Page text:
Speaking up for the Most Ethical and Honest Profession
Nurses work at the forefront of providing direct patient care. As such, nurses are confronted with many issues and tribulations. Despite this, nurses still work paramount to provide safe and quality care while observing ethical and legal aspects of practice. With utmost dedication, nurses are regarded the most ethical and honest professionals. Who wouldn’t be proud to be a nurse? Gallup Inc., 2010 polls reveal that nurses top honesty and ethics list for the 11th consecutive year.
It was in 1999 when Gallup first asked its respondents to rate nurses in terms of honesty and ethical standards of profession. Since then, the nursing profession has maintained its number one spot. The survey which was based on telephone interviews with a random sample of 1,037 adults, selected using random-digit-dial sampling revealed that 81% of Americans believe that nurses are the most honest and ethical professionals. Although there is a decline in the percentage garnered, nurses are still topping the list followed by military officers, pharmacists, grade school teachers, medical doctors, police officers, clergy, judges, day care providers, and auto mechanics comprising the top ten.
The presented facts and figures are not meant to boast the profession but to further boost it. Nursing has long been depicted as a noble profession and the findings of the Gallup study is one of the many that characterize nurses. Findings such as that of Gallup uplifts the spirit of nurses inspite of disparity. In addition, it is also worthwhile to recount statements made by very notable and highly regarded individuals for nurses and their practice of nursing. The presence of nurses with their care, warmth, and interaction with patients, Her Royal Highness, the Princess Royal of England once said “…technological improvements do not do away with the importance of having that link with an individual, that response from another human being, which is what nursing perhaps defines most clearly.” Moreover, former President of the United States Bill Clinton also shared that “in a variety of settings, from hospitals to homes to long-term care facilities, nurses serve patients and their families with skill, earning their trust and lasting gratitude.” And just like the situation in Libya where nurses stayed to care for their patients despite the increasing tension, this is a truth to the statement of Dr. Gro Harlem Bruntland, Director General, WHO, “I know that nurses will continue to be there when it is needed – when people suffer and the vulnerable need care and assistance.”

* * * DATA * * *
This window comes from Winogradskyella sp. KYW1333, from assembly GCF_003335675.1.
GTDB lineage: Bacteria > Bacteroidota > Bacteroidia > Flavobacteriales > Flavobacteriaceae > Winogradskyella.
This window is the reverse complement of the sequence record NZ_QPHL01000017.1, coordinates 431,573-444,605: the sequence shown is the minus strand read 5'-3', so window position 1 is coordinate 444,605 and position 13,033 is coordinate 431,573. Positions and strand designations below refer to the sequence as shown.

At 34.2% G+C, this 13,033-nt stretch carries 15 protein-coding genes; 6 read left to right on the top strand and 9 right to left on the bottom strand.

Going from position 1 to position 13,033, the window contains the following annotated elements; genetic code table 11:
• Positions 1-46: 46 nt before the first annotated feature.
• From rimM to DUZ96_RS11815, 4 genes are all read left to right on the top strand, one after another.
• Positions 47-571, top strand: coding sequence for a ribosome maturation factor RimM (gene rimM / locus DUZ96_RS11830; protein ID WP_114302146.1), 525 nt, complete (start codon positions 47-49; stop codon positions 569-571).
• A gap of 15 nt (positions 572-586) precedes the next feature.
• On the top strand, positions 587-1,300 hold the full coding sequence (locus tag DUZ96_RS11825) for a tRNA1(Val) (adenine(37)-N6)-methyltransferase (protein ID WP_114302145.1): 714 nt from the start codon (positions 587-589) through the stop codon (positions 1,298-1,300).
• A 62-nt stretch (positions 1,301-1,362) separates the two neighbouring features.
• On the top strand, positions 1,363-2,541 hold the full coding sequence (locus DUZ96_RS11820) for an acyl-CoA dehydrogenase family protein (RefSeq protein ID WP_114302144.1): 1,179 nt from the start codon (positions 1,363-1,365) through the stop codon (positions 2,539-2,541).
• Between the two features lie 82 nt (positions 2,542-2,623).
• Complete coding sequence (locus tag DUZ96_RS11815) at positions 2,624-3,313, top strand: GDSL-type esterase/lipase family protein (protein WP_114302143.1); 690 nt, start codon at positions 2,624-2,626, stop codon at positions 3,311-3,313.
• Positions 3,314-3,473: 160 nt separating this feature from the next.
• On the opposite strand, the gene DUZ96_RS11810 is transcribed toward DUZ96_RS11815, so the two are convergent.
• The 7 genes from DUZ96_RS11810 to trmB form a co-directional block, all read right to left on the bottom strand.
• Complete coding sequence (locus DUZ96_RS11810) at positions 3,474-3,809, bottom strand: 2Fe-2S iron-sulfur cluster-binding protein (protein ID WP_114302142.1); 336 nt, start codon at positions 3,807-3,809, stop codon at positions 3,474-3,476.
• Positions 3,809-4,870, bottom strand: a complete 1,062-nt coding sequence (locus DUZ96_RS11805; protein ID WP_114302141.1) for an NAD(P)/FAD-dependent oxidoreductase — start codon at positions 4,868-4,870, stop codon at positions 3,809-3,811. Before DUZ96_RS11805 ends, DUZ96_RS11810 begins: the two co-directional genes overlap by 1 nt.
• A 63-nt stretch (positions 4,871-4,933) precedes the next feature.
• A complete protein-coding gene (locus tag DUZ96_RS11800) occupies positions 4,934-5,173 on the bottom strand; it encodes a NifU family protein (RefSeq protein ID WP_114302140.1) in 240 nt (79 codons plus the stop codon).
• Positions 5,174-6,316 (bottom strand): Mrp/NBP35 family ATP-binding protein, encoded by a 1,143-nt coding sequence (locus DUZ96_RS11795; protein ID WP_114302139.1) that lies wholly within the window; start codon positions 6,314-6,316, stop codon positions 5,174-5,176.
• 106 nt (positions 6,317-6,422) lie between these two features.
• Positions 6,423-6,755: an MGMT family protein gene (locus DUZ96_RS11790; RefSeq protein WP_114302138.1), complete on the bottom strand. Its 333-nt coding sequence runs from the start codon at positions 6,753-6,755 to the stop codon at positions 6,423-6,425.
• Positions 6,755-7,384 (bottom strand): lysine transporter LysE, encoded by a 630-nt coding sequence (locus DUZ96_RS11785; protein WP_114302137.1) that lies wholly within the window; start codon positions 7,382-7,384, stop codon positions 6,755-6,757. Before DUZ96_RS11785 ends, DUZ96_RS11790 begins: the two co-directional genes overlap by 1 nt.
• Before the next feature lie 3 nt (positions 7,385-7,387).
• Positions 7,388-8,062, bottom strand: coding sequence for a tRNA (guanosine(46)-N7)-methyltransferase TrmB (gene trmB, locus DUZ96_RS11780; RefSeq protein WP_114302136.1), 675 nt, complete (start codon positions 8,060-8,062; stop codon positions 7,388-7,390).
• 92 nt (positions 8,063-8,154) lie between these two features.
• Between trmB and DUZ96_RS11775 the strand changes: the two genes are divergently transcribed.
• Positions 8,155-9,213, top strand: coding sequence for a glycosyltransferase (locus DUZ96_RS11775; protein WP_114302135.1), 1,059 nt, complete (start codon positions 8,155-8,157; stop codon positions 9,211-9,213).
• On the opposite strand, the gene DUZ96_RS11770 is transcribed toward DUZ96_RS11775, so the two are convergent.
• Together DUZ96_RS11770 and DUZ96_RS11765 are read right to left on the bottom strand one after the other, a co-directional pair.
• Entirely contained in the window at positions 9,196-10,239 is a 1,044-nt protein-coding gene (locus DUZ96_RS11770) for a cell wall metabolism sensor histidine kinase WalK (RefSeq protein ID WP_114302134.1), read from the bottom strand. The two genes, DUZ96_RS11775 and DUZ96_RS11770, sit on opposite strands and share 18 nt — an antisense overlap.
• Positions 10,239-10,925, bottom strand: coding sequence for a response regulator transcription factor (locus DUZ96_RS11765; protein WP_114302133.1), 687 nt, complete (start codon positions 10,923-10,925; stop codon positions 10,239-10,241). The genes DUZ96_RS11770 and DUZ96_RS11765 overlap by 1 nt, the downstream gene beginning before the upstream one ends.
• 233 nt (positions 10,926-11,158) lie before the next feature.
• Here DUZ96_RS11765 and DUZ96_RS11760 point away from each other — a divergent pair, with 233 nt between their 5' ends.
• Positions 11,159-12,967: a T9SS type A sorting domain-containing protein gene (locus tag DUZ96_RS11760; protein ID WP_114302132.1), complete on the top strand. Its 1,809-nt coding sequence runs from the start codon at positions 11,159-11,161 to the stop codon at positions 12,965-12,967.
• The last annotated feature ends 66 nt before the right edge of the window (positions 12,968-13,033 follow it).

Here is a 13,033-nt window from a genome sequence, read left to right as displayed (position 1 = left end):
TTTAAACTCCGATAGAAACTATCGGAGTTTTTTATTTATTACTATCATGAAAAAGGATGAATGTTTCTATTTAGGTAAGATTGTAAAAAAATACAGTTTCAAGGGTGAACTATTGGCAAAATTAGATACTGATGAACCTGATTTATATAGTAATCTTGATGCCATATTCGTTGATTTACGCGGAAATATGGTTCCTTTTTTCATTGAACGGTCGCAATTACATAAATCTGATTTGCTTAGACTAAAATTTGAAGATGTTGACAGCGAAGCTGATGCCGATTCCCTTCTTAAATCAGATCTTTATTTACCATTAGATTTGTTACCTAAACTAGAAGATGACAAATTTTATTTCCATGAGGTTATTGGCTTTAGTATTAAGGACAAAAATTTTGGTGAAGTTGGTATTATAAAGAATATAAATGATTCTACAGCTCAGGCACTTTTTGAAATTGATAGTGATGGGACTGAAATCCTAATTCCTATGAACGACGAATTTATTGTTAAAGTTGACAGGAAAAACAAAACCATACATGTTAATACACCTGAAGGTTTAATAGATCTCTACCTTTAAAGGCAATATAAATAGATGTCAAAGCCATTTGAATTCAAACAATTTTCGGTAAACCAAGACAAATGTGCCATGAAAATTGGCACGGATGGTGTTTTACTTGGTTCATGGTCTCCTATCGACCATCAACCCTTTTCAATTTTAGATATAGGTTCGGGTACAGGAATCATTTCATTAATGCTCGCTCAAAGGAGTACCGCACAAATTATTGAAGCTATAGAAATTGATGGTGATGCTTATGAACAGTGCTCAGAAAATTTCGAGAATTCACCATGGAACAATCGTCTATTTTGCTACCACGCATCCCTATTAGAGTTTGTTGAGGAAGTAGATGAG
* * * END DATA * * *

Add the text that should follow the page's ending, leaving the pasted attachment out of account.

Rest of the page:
And as a testament that nurses works and efforts are not in vain, The Reverend Dr. John Sentamu, Bishop at Westminster Abby highlighted that “…nurses are the unsung heroes of the health profession.”
Image by: pmajage.blogspot.com